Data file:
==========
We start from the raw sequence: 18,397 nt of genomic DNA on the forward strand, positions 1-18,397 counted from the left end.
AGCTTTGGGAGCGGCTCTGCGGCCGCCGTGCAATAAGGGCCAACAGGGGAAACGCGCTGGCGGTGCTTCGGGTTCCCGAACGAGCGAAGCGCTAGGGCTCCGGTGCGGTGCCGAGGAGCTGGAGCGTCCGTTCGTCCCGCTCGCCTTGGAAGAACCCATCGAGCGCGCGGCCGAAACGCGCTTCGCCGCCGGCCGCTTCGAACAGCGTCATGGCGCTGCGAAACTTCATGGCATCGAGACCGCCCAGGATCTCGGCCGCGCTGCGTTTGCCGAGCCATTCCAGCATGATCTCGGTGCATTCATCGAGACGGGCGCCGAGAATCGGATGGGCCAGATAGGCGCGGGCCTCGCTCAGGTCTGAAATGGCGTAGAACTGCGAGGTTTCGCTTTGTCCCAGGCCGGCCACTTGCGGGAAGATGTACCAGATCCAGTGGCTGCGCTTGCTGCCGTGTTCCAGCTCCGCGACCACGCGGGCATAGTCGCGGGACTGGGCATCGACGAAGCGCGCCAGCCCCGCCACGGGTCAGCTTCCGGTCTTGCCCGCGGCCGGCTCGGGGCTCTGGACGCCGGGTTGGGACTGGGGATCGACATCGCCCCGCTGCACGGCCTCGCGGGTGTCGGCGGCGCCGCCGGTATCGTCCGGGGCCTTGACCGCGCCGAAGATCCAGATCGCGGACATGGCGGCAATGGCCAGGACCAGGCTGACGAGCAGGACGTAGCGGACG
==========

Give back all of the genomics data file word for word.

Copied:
We start from the raw sequence: 18,397 nt of genomic DNA on the forward strand, positions 1-18,397 counted from the left end.
AGCTTTGGGAGCGGCTCTGCGGCCGCCGTGCAATAAGGGCCAACAGGGGAAACGCGCTGGCGGTGCTTCGGGTTCCCGAACGAGCGAAGCGCTAGGGCTCCGGTGCGGTGCCGAGGAGCTGGAGCGTCCGTTCGTCCCGCTCGCCTTGGAAGAACCCATCGAGCGCGCGGCCGAAACGCGCTTCGCCGCCGGCCGCTTCGAACAGCGTCATGGCGCTGCGAAACTTCATGGCATCGAGACCGCCCAGGATCTCGGCCGCGCTGCGTTTGCCGAGCCATTCCAGCATGATCTCGGTGCATTCATCGAGACGGGCGCCGAGAATCGGATGGGCCAGATAGGCGCGGGCCTCGCTCAGGTCTGAAATGGCGTAGAACTGCGAGGTTTCGCTTTGTCCCAGGCCGGCCACTTGCGGGAAGATGTACCAGATCCAGTGGCTGCGCTTGCTGCCGTGTTCCAGCTCCGCGACCACGCGGGCATAGTCGCGGGACTGGGCATCGACGAAGCGCGCCAGCCCCGCCACGGGTCAGCTTCCGGTCTTGCCCGCGGCCGGCTCGGGGCTCTGGACGCCGGGTTGGGACTGGGGATCGACATCGCCCCGCTGCACGGCCTCGCGGGTGTCGGCGGCGCCGCCGGTATCGTCCGGGGCCTTGACCGCGCCGAAGATCCAGATCGCGGACATGGCGGCAATGGCCAGGACCAGGCTGACGAGCAGGACGTAGCGGACG